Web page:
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By November 29, 2018February 1st, 2021News

The first in this year’s series of reports on ‘How to Ensure Quality of Victim Support Services?’ that we prepared for the World Bank in Serbia is now online

To support Serbian authorities to develop quality standards for victim support services the MDTF JSS in partnership with Victim Support Europe prepared this report. The proposed standards should be acceptable to and seen as valuable by different stakeholders from policy makers to NGOs and the judiciary.

Why do we need to introduce the standards for victim support services?

The number of services supporting victims of crimes has increased over recent years. In part, this is due to organisations responding to victims who want to access support, but is also a result of the drive by commissioners to ensure equitable services are provided in their local communities. As services for victims are developed, it is crucial that they are able to meet the specific needs of their clients.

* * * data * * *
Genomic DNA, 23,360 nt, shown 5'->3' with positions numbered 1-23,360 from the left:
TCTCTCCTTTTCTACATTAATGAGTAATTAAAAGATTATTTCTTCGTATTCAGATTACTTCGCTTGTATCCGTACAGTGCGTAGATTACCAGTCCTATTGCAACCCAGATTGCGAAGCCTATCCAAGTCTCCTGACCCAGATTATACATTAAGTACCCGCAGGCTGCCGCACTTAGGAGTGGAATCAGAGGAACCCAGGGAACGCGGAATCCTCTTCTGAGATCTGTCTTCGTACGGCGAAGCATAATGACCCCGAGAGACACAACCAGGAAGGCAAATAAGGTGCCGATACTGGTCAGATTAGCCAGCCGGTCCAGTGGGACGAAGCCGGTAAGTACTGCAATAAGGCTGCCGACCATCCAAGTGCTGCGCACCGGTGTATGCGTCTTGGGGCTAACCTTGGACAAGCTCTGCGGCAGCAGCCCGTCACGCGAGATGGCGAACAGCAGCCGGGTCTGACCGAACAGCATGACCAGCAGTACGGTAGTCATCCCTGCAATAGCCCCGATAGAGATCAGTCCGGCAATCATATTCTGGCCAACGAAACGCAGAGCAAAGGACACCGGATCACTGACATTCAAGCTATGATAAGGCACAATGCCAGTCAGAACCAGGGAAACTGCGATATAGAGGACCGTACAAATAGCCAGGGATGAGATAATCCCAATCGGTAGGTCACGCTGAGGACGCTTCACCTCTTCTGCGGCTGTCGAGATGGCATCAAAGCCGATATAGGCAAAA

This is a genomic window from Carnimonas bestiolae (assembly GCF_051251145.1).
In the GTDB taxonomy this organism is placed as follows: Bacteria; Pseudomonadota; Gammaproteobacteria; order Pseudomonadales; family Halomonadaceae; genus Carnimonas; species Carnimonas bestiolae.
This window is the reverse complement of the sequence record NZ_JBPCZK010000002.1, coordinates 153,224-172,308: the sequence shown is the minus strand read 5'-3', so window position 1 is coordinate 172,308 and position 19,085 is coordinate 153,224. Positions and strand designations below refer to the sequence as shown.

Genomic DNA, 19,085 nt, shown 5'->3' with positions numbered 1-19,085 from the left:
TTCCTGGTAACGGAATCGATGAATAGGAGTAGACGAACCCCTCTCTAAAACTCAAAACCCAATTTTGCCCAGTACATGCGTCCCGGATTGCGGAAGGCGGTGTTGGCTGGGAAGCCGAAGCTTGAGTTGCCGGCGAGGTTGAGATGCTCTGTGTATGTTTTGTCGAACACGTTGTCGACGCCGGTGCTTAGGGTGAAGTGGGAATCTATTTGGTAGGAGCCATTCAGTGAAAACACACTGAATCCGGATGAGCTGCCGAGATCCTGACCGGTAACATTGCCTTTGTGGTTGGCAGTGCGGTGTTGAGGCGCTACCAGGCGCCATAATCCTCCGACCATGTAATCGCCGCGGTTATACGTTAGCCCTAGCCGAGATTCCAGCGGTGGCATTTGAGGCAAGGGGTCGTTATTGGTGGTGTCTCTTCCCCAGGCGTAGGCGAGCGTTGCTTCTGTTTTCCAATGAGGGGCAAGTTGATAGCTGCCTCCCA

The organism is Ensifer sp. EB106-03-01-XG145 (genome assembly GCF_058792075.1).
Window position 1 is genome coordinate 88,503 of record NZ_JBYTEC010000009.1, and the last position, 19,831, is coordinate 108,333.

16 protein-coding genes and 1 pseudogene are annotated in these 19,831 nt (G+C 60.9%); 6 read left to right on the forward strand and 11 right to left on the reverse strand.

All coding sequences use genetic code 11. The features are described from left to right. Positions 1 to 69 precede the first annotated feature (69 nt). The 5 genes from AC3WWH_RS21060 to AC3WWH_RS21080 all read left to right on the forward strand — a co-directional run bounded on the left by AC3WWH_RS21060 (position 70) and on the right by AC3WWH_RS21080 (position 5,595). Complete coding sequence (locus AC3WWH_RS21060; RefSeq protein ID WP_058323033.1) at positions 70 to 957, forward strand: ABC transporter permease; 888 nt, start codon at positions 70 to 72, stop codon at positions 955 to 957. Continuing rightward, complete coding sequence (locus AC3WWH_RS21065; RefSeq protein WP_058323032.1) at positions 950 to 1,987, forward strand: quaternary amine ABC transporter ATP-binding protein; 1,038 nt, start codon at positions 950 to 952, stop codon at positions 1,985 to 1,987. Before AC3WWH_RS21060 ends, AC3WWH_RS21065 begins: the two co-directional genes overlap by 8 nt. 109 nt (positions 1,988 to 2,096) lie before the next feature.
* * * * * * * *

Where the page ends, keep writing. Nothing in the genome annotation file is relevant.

Who benefits from the report?

Existence of quality standards is important for victims themselves, since support services are often subject to scrutiny. Victims should be assured of the quality of the services they are accessing.

Referral organizations can find it useful to be able to easily identify organizations to which they can send victims, with confidence in the quality of the service offered.

Governments and donors can find it valuable to be able to easily assess the qualifications of an organization when funding is being allocated.

In addition, given the specific vulnerabilities of victims of crimes, it is a priority that the service should be of the required standard as to avoid further traumatisation and re-victimisation.

The Report requires informed decision making by Serbian stakeholders to decide which path to take in the adoption of the proposed standards. Whether these criteria will be adopted, or other priorities will be set; whether standards will be imposed through a governmental instrument or adopted by victim support providers; whether they will be controlled through a rigorous system of licensing or through a softer approach of study visits, evaluations and internal regulation – all very important –are decisions to be taken by interested parties in Serbia.

Read the report online.

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